TL;DR: Operating Systems have tests too.

Continuous Delivery with Docker by Christoph Lucas - a consultant at Pingworks

  • Just like a regular CI pipeline except your build step produces a docker image (analogous to a jar file) which is then hosted in a private docker registry (analogous to nexus).
  • Removes the need for Chef, Puppet or Ansible to setup your servers - all you need is Docker.
  • You can also build in Docker on Jenkins (using a docker image with all the build tools bundled) rather than installing the build tools on your build slaves.
    • Then extract the built artefact to a new docker image for deployment.
  • Can use kubernetes as container runner for hosting the resulting image for acceptance tests.
  • Docker isn’t all bells and whistles though - you can have security issues e.g. from uncontrolled upstream docker images.

My thoughts: It sounds like it would be reasonably easy to convert from an existing CI pipeline to one that uses Docker. The main benefits would be ease of setting up new servers and updating existing runtime environments. Downsides are security and Docker images being big.

TL;DR: Docker is really cool.

When Devops Goes Wrong… Part II by David Stanley - Head of Reliability at Trainline

  • Issues from part one last year:
    • Monitoring.
    • Deployment.
    • People on call.
  • Automation breeds automation:
    • Infrastructure as code is code too.
    • Make sure that it’s reviewed and tested.
    • Also that you have frequent deployments and a rollback plan.
  • With great power comes great responsibility:
    • Always think before you act - changes (e.g. deletion) in IaaS can happen very quickly.
    • Governance can be a good addition to prevent some production issues.
    • Have lots of redundancy too.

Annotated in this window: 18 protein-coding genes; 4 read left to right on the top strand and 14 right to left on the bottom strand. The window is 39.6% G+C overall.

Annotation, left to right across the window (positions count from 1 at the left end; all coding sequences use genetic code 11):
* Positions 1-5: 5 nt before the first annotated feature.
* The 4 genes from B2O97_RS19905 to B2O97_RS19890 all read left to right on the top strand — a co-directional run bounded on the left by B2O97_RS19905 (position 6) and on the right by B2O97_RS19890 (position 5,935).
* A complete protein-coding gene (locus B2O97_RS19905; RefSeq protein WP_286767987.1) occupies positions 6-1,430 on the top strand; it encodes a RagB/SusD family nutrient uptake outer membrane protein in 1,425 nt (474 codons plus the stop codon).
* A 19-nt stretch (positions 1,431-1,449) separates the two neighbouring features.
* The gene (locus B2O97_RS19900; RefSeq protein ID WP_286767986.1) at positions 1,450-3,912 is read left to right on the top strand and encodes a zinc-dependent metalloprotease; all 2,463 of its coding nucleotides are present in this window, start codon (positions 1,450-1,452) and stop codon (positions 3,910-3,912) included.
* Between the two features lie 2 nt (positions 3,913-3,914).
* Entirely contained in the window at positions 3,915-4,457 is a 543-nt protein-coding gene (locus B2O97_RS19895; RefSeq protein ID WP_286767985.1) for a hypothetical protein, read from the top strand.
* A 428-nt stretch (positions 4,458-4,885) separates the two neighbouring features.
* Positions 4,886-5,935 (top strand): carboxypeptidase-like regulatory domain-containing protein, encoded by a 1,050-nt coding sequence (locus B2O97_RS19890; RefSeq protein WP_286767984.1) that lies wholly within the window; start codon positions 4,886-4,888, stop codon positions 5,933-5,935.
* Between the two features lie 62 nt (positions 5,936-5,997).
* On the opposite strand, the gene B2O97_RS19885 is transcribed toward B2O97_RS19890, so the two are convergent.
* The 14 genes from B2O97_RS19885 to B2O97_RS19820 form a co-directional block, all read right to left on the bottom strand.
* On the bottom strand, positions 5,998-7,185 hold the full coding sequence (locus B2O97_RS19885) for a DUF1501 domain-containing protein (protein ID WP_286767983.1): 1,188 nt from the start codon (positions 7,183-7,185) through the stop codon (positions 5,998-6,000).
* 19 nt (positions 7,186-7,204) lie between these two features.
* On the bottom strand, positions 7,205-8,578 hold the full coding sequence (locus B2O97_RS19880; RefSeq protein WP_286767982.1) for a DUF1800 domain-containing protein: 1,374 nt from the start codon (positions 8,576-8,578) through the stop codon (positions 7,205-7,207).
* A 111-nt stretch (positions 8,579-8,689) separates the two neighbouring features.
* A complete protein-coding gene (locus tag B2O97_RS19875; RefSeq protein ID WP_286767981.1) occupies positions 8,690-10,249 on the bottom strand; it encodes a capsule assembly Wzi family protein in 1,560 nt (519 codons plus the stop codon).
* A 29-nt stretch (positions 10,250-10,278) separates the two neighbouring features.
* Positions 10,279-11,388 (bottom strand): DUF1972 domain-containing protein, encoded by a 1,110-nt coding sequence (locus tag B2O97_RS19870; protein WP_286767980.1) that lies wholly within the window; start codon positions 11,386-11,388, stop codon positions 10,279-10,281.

• People, process and tech:
    • Invest in existing people rather than hiring expensive contractors with desired skills.
    • Prioritise goals correctly.

My thoughts: Trainline seem to have a really modern stack and are fairly agile. None of these points were totally revelationary but they were still good to think about.

TL;DR: Things go wrong in Tech. People are difficult (again).

Zero to Continuous Delivery on the Cloud by James Heggs - a consultant at CLOS Consultancy

  • James also runs the Manchester Devops meetups
  • Talked a bit about Google cloud platform:
    • Very similar to AWS except resources are organised by project.
    • Google Container Engine is roughly kubernetes.
  • Kubernetes is for automating deployment, scaling and container management. Their terminology is as follows:
    • Cluster - set of machines used to run the containers.
    • Node - an individual machine where pods can be deployed.
    • Pod - co-located group of containers.
    • Service - defines a set of pods and a way of accessing them e.g. IP address.
  • He then showed a demo which can be found here and here

My thoughts: You can make some really nifty stuff with Docker and Kubernetes. I should probably go to more meetups as well.

TL;DR: Docker and Kubernetes are really cool.

API Testing as Part of Your CI Pipeline by Jason Smith - Senior Developer at Container Solutions

  • Interface Description Languages are a good idea:
    • Precise
    • Representation Independent
    • Language Independent
    • Maintainable
  • For APIs, SOAP wasn’t great generally but WSDL was a good idea.
  • REST isn’t really standardised.
  • OpenAPI specification (formerly Swagger) solves the problem. Alternatives are API Blueprint and RAML.
  • Showed an OpenAPI example here.
  • The Swagger editor and UI seem useful.
  • Dredd takes your YAML OpenAPI spec and tests that your API implementation conforms.
  • Pokemock takes your YAML OpenAPI spec and provides a mock implementation of it (Drakov is a mock server which uses API Blueprint specifications.)

My thoughts: I’ve used Swagger before but only for generating documentation for an API. Specifications, and the tests and mocks that you can create from them, sound useful if you’ve got an API consumer building their app at the same time as you build the API.

TL;DR: You should use API specifications if you’re building an API.

May 29, 2017